Which do you cherish more: reaching No. 2 in the world or winning the U.S. Open?
Michael Montisano, 28, Dallas, Texas
Winning the Open. Making it to No. 2 is nice, but I play to win majors. That's the ultimate goal. No one will remember what I was ranked in 25 years, but they'll remember if I win a few U.S. Opens.
I'm a chef. What is your favorite meal, in case you ever come to my restaurant?
Anthony Franco, 54, Palm Beach, Fla.
To really pig out, Mexican: fresh guac, enchiladas, a little chile colorado, fresh tortillas and lots of chips and salsa. The salsa is key!
What goes through your mind when you stand over a putt, just before you hit it?
Samuel Lee, 38, Brooklyn, N.Y.
I think about the correct speed, and I forget everything else. When I stand over a putt, I've already read it, and I've already aimed. Now the only thing left is to hit it solid at the correct speed, because it can't go in unless it's the right speed. Typically, you don't three-putt because you hit it six feet left or right; it's because you left it six feet short or six feet long.
If 150 yards was the maximum distance a hole could be, how many majors would you have won?
Ruby Stathas, 32, Santa Fe, N.M.
More than one. I've never cracked the top 100 in driving distance, but it hasn't hurt me that much in majors. Power is more important in non-majors. Very few U.S. Opens, PGAs or British Opens are won because of length, apart from St. Andrews and Bethpage. Most majors are about getting the ball in play, working the ball left and right, and putting.
What's your favorite rock band?
Miles Laurance, 38, Milwaukee, Wis.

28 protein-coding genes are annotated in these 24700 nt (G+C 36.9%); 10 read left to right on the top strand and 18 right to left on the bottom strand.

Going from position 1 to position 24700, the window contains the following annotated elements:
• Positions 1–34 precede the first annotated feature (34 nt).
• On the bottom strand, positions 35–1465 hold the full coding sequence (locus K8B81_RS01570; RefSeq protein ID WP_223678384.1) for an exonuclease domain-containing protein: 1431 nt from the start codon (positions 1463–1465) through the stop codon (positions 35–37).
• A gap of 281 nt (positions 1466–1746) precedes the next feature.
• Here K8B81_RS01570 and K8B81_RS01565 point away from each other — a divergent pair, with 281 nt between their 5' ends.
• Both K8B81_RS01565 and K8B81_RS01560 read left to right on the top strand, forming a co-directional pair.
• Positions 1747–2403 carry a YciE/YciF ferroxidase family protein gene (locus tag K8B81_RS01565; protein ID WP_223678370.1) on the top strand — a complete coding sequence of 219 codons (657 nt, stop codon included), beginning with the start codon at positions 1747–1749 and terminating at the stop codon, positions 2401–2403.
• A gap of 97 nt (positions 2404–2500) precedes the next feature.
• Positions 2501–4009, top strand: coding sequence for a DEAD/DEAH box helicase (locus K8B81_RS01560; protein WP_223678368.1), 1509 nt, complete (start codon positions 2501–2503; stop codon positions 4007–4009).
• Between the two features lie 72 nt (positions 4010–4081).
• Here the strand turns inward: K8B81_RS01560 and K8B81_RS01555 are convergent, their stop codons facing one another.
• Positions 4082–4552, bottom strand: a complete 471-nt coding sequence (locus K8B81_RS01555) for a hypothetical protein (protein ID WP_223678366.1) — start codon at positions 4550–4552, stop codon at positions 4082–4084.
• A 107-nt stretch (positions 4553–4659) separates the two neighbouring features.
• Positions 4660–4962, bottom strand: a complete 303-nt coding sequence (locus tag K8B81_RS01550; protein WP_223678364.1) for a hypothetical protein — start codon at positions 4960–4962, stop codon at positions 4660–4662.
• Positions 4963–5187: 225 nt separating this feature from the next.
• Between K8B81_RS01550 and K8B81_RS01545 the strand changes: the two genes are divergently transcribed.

Hootie and the Blowfish. I like their music a lot.
Who's in your dream foursome?
Ajay Shekhar, 42, Medway, Mass.
Well, if I was in a dream, I wouldn't be playing golf. I'd be taking in a Steelers game. But I'd say Nelson Mandela, who I met at the Presidents Cup. Michael Jordan, too. And our 41st president (George H.W. Bush) was pretty cool. Maybe not the most exciting collection of guys, but it's my collection.
How do you know whether to go for a tucked pin on a par 3?
Scott Dunbar, 39, Ocean City, Md.
You weigh risk and reward. Ask yourself, "What's my percentage of pulling off this shot?" If you've got a 3-iron over water and the pin's tucked, your percentages aren't as good. If it's an 8-iron, you can be more aggressive. Also, the confidence you have in club selection is a huge factor. If you're between a 6- and 7-iron, that indecision is a big red flag. But sometimes you walk up and say, "It's a perfect 6 for me!" Unless I'm trailing and I need to make something happen, I ask myself, "What's the percentage play?" It's usually smarter to play for the fat of the green than to go pin-hunting with a 3-iron.
I started using your putting routine, where you stand over the ball, step out of it, and restart. I was putting great, but my friends made fun of me. Has anyone ever teased you about it?
Michael Buchanan, 44, Fredonia, NY
No. If I let things like that bother me, I never would have made the Tour with my swing. Mike, my advice is to get in their pocket. That will shut them up fast.
What cartoon character reminds you of yourself?
Vining Wolff, 36, Strathmore, Alberta, Canada
(Laughs) Well, I liked Tom and Jerry as a kid, and Tom was competitive, which I like. But he never won. So I'll go with Superman, for obvious reasons.